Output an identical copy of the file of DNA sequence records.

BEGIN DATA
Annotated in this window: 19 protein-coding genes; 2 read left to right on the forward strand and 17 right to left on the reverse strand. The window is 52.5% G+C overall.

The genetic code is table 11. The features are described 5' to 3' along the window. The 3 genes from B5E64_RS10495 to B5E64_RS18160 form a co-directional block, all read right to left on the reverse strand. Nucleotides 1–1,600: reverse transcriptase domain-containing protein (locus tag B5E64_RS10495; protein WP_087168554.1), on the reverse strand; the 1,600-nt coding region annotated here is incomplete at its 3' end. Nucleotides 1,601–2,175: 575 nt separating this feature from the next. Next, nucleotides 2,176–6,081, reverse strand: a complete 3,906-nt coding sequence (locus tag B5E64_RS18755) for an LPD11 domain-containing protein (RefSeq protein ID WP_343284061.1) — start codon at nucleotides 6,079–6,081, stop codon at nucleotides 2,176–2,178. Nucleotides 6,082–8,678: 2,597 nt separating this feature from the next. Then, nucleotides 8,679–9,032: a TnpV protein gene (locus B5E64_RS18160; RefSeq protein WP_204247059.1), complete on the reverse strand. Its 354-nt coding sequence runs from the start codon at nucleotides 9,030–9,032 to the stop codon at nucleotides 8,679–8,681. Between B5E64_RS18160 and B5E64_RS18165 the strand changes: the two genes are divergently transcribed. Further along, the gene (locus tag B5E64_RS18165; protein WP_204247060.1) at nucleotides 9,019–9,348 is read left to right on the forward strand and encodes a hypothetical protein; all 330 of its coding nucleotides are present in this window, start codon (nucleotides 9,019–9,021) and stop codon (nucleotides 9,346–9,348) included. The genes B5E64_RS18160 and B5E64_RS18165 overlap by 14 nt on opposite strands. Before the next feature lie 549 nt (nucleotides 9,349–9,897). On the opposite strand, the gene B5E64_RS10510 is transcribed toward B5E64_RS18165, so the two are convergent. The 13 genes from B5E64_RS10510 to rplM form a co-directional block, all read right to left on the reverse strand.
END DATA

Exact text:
Annotated in this window: 19 protein-coding genes; 2 read left to right on the forward strand and 17 right to left on the reverse strand. The window is 52.5% G+C overall.

The genetic code is table 11. The features are described 5' to 3' along the window. The 3 genes from B5E64_RS10495 to B5E64_RS18160 form a co-directional block, all read right to left on the reverse strand. Nucleotides 1–1,600: reverse transcriptase domain-containing protein (locus tag B5E64_RS10495; protein WP_087168554.1), on the reverse strand; the 1,600-nt coding region annotated here is incomplete at its 3' end. Nucleotides 1,601–2,175: 575 nt separating this feature from the next. Next, nucleotides 2,176–6,081, reverse strand: a complete 3,906-nt coding sequence (locus tag B5E64_RS18755) for an LPD11 domain-containing protein (RefSeq protein ID WP_343284061.1) — start codon at nucleotides 6,079–6,081, stop codon at nucleotides 2,176–2,178. Nucleotides 6,082–8,678: 2,597 nt separating this feature from the next. Then, nucleotides 8,679–9,032: a TnpV protein gene (locus B5E64_RS18160; RefSeq protein WP_204247059.1), complete on the reverse strand. Its 354-nt coding sequence runs from the start codon at nucleotides 9,030–9,032 to the stop codon at nucleotides 8,679–8,681. Between B5E64_RS18160 and B5E64_RS18165 the strand changes: the two genes are divergently transcribed. Further along, the gene (locus tag B5E64_RS18165; protein WP_204247060.1) at nucleotides 9,019–9,348 is read left to right on the forward strand and encodes a hypothetical protein; all 330 of its coding nucleotides are present in this window, start codon (nucleotides 9,019–9,021) and stop codon (nucleotides 9,346–9,348) included. The genes B5E64_RS18160 and B5E64_RS18165 overlap by 14 nt on opposite strands. Before the next feature lie 549 nt (nucleotides 9,349–9,897). On the opposite strand, the gene B5E64_RS10510 is transcribed toward B5E64_RS18165, so the two are convergent. The 13 genes from B5E64_RS10510 to rplM form a co-directional block, all read right to left on the reverse strand.